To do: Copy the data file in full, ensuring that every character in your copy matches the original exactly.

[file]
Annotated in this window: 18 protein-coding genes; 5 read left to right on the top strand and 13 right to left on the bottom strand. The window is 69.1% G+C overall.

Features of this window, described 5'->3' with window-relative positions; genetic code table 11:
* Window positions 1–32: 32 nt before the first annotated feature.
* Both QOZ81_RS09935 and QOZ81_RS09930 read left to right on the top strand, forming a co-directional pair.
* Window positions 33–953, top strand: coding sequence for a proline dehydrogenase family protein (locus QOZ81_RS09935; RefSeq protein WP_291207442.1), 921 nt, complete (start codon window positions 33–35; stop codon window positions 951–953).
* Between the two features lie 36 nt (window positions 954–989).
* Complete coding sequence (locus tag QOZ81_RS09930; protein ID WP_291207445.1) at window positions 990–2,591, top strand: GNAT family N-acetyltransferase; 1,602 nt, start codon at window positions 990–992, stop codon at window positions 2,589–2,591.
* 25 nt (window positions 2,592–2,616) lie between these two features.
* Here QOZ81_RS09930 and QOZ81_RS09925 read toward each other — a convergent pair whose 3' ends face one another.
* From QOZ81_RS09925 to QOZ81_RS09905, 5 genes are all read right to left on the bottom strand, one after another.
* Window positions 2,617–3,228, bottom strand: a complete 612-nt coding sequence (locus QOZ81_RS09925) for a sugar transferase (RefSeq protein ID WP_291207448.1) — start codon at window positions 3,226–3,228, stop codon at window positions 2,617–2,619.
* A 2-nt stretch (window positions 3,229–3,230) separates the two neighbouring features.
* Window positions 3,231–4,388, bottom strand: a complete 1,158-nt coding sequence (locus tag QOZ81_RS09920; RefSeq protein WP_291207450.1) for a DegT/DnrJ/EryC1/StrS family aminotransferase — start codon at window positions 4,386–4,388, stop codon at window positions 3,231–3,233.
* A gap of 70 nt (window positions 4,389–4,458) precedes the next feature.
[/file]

Annotated in this window: 18 protein-coding genes; 5 read left to right on the top strand and 13 right to left on the bottom strand. The window is 69.1% G+C overall.

Features of this window, described 5'->3' with window-relative positions; genetic code table 11:
* Window positions 1–32: 32 nt before the first annotated feature.
* Both QOZ81_RS09935 and QOZ81_RS09930 read left to right on the top strand, forming a co-directional pair.
* Window positions 33–953, top strand: coding sequence for a proline dehydrogenase family protein (locus QOZ81_RS09935; RefSeq protein WP_291207442.1), 921 nt, complete (start codon window positions 33–35; stop codon window positions 951–953).
* Between the two features lie 36 nt (window positions 954–989).
* Complete coding sequence (locus tag QOZ81_RS09930; protein ID WP_291207445.1) at window positions 990–2,591, top strand: GNAT family N-acetyltransferase; 1,602 nt, start codon at window positions 990–992, stop codon at window positions 2,589–2,591.
* 25 nt (window positions 2,592–2,616) lie between these two features.
* Here QOZ81_RS09930 and QOZ81_RS09925 read toward each other — a convergent pair whose 3' ends face one another.
* From QOZ81_RS09925 to QOZ81_RS09905, 5 genes are all read right to left on the bottom strand, one after another.
* Window positions 2,617–3,228, bottom strand: a complete 612-nt coding sequence (locus QOZ81_RS09925) for a sugar transferase (RefSeq protein ID WP_291207448.1) — start codon at window positions 3,226–3,228, stop codon at window positions 2,617–2,619.
* A 2-nt stretch (window positions 3,229–3,230) separates the two neighbouring features.
* Window positions 3,231–4,388, bottom strand: a complete 1,158-nt coding sequence (locus tag QOZ81_RS09920; RefSeq protein WP_291207450.1) for a DegT/DnrJ/EryC1/StrS family aminotransferase — start codon at window positions 4,386–4,388, stop codon at window positions 3,231–3,233.
* A gap of 70 nt (window positions 4,389–4,458) precedes the next feature.